Here at The Wayward Road, we have been talking about the importance of remote work for years. It’s something we’re obsessed with, and believe to be not only the future of work, but that it should be the present reality as well.

We believe that the times of having to move to a different city just to be able to commute everyday to a physical office should be long gone by now. Times are changing, although not at the pace we would like see them to change.

That’s why we love to find people like Amir Salihefendic (@amix3k). Amir is the CEO of Doist, a remote-first company who is behind productivity apps like Todoist and Twist. We especially love finding people who talk about the importance of remote work while embracing it. They specify their remote-first working culture in the homepage of their website:

remote work

Amir recently wrote what I think is one of the best twitter threads about remote work I have ever read. This 13-tweet-thread is way better than most of the articles about the importance of remote work that you will read anywhere else.

I personally found it so clever, well-analyzed and perfectly explained, that I thought it deserved an entire article.

Let’s dive right into it:

Amir starts off by comparing remote work with some of the most important work paradigm shifts humanity has faced in history, such as the development of agriculture and industrialization.

These four tweets add a bit of background to the history of work. Humans have basically shifted from nomads, to living in small cities, to living in bigger cities, to living in insanely-large cities. It’s even gotten to the point that living in the same city you work in doesn’t even save you from having to travel into work. In some of the largest cities in the world, having a 2 hour commute to work is not unusual.

This basically means that during the entire history of humanity, location was key if you wanted to get a job. The main reason why small towns all over the world are disappearing is because younger generations are moving to bigger cities, where job opportunities are more accessible.

Now, for the first time in history, humans don’t have to depend on location to get a good job. Think about it for a second. For the first time in the history of humanity, living thousands of kilometers away from a potential employer is no longer a valid reason to have your application rejected.

This is a paradigm shift that could even potentially reduce migration movements in the medium/long term future. Many people will no longer need to move to a different country just so they can get a job. 

The reason why I grew up in the city I did is because my dad found a job there. Both of my parents have always lived hundreds of kilometers away from family and friends, just because they found a good job in a different city.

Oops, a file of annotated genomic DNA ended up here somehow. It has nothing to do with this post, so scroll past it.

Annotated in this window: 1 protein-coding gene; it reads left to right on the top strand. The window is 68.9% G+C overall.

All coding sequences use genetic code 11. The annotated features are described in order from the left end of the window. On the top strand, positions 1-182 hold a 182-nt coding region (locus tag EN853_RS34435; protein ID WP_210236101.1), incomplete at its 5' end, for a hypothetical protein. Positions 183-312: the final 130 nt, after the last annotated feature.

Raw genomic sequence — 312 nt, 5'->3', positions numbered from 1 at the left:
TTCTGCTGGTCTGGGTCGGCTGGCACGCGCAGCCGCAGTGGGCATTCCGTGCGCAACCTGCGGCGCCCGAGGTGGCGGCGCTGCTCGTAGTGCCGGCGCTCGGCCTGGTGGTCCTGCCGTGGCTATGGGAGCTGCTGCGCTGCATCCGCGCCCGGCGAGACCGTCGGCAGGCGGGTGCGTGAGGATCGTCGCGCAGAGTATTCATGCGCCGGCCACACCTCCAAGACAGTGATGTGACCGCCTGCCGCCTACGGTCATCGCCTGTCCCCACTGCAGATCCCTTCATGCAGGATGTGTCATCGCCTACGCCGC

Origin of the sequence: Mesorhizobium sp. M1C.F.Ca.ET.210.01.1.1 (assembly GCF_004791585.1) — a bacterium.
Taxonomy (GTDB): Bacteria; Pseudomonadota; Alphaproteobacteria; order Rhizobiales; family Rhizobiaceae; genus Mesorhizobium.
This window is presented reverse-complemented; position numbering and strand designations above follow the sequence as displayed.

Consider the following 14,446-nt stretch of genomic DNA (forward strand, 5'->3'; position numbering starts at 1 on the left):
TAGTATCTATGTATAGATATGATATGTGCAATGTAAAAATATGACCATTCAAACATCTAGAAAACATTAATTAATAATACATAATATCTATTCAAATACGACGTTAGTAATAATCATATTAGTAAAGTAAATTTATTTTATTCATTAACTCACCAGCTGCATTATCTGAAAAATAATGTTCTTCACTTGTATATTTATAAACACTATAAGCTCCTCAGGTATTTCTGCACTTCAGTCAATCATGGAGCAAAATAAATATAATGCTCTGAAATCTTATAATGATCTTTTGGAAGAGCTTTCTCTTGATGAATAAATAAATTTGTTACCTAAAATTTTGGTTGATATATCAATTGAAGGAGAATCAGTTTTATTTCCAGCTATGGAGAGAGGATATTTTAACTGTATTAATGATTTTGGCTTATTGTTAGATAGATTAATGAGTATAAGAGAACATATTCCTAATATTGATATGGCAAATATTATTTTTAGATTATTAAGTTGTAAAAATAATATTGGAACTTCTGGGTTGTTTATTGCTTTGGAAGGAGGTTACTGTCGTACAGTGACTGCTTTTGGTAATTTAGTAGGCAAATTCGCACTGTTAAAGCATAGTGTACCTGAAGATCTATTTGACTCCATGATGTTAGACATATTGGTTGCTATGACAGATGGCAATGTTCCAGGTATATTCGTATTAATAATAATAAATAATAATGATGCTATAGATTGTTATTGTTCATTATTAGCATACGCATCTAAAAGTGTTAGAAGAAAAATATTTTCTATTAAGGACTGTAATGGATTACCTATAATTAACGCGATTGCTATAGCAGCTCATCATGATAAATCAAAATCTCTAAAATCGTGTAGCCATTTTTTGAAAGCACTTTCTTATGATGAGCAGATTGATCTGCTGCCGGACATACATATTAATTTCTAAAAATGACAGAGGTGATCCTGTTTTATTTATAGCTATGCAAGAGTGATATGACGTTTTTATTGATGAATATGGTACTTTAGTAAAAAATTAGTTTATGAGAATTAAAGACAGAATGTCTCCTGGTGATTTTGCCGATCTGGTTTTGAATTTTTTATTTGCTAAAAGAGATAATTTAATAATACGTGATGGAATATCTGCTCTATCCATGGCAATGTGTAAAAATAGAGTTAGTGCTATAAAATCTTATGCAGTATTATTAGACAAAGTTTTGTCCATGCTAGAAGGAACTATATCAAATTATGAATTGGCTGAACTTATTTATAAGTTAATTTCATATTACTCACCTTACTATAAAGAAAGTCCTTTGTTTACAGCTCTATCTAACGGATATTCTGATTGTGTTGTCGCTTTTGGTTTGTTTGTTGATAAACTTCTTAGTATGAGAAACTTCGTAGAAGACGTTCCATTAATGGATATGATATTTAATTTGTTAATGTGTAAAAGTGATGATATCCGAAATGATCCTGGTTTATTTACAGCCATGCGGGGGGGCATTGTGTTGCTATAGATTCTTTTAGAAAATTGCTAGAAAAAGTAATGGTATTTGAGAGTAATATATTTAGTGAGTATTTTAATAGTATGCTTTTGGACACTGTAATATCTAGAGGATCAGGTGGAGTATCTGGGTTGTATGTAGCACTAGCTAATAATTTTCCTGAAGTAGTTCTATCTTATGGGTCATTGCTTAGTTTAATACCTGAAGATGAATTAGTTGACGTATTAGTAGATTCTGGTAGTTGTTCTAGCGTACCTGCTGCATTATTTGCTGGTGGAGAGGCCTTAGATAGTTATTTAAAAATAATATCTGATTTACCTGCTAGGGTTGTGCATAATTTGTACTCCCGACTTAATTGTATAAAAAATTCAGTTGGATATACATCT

Now I am not saying that you should get a remote job just so you can live in your hometown for the rest of your life. Quite the opposite, actually. But I believe that your job should not be the defining factor of such a crucial part of your life (and your family’s).

While I was living in Chile, I met tons of foreigners that were not happy with their life outside of work. They were living in a city they didn’t like, wishing they could go back to their home country one day. Literally the only thing keeping them in a city they didn’t like, missing family and friends, was their job.

This is one of the things I mentioned in my article about how I got my last remote job. When you are looking for remote jobs, you can reach out to companies who are located literally anywhere in the world. There are no geographical boundaries.

And the same goes for employers: You don’t need to be in New York, Paris, London, Madrid, Berlin, etc. to find the best talent for your company. You don’t need to hire those people that can physically show up at your company’s office. You don’t need to pay commute expenses or parking spots as a “company perk”.

Yes, yes, yes and yes. I would also add “motivation and loyalty”, but that’s already implied in the tweet.

100%. I am still surprised by the high number of companies, even startups working in tech, that are afraid of remote working. They just don’t get it. I have talked to a lot of entrepreneurs that can’t seem to get their heads around the fact that you can have employees located all over the world, and still run a successful company.

I feel like this usually has to do with the co-founders’ personal and employment background before getting into tech, but that’s another topic for a different article.

I really hope so, and will personally do everything I can to make it happen.

Also, if you want to stay up to date on companies hiring for non-tech remote jobs, you should definitely consider joining our mailing list. Only 1 email per month and no spam, ever:

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